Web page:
Hannah Woods speaks to Lisa Begley as part of a new series of interviews with UCD agricultural students about their research, their ideas, and their thoughts on what lies ahead for Irish Agriculture.
As the fifth generation farmer to their suckler and sheep enterprise in Mayo, Lisa Begley grew up to have a keen interest in working with farmers directly. After graduating from Animal Science in UCD, Begley decided to fulfil this passion and continue her studies with a Masters in Innovation and Extension. “I feel like there is a massive gap in the industry to interact with farmers one on one. For the most part farmers don’t want to talk. There’s a disconnect between the practice of innovation, expansion and development with farmers. A connection needs to be created between the two again and this message is at the core of why I chose to do a masters in Innovation and Extension”.
Innovation is at the forefront of Irish farms with an ever growing pressure to develop more efficient ways of farming while also maximising the output of our animals. Lisa’s thesis focuses on the succession effect and the impact it takes on farm production. With the population of Irish farmers nearing the sixties age bracket, the importance of farm succession is a key player in how the way we farm will grow and adapt to the current circumstances, shaping the future of Irish farming.
With the impact of succession unknown to many, Begley was influenced by her own situation at home while doing her thesis. “The farms in my area have been through generations and generations of farming families with some now coming to standstill”. With a distrust felt by many within the farming community to seek out help and plan ahead “I wanted to focus my research on reconnecting farmers and advisors, motivate them to look at their succession plan and see that when a plan is set in place for the future, a farm will flourish”. For many farmers production is at the backbone of their business, “but I think to many farmers numbers aren’t as important as the connection to their land, the generations that have gone through and what it has produced for each family”.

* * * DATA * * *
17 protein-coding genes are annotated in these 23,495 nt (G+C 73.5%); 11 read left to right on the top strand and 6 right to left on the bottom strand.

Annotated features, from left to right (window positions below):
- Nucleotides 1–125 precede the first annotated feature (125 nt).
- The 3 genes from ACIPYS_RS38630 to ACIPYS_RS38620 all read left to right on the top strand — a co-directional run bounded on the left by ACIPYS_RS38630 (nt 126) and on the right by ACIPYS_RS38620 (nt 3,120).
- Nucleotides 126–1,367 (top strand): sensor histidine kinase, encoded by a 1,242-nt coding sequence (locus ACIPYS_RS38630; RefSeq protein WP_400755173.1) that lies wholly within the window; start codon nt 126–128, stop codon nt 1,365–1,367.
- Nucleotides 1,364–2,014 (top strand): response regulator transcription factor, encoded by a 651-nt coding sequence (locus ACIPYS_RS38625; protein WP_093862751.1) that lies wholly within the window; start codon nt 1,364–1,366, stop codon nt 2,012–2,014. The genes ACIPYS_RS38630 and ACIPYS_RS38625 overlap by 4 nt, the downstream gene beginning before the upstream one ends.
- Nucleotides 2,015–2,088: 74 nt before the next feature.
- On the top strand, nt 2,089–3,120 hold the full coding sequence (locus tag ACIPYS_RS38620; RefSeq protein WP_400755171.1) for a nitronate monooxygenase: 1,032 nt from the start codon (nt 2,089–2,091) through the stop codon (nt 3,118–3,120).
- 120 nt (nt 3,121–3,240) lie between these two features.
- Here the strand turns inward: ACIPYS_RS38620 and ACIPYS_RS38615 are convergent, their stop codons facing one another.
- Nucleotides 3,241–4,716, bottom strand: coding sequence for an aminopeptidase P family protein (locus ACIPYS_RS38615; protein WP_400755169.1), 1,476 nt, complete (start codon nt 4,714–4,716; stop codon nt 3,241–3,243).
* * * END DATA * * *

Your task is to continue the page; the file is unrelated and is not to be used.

Succession looks to motivate where farmers can be too scared to expand their farm. “The time, workload and money that you have to frontload straight away when you look to diversify can be scary if you have no one coming down the line. However, with a plan set in place, they motivate the farm owner to say ‘look I can do this, I can go into dairy, I can buy more land, I can make my breeding more efficient, introduce more bulls or cows onto the farm, the money isn’t going to go to waste’”.
With a successor in place, young farmers will have a bigger say in the way the farm is run. “Young farmers are more likely to invest into environmental measures and look at all the options, not just one narrow lane”. The likelihood of stricter environmental constraints being put in place on Irish farms will account for new methods of farming being tried. “You just have to think outside the box and not think about what others will think of you if you go down an alternative route. I believe it is important to develop your farm as your own person. You don’t always have to go through the mart or factory or involve that third party to sell your produce. There’s way more viable options, it’s not all about extensive farming, you could be very intensive with smaller numbers and still make a lot of money by selling direct, locally and ruling out the middleman”.
Down the line Lisa wants to become an independent succession mediator with the focus being solely on the farmer. “They want to have someone there at their own level who’s going to talk to them and understand that there’s a family to support behind it all. That’s where I want to go, I want to support these farmers and make the future of farming more sustainable. I think every farm is different, if dairy is your answer so be it but I think it’s that you have to explore the situations that are there and make use of grants and payments to help expand your farm. There are so many options for farmers to diversify and become more profitable.”
“Young people are the future of farming, we have to make the most of it. We have to push for what we want. We are the farmers of now, never mind the future, what we do now will affect not only our children but our grandchildren, so it is important that we make the most out of opportunities that we gain to make the biggest impact on the sector.”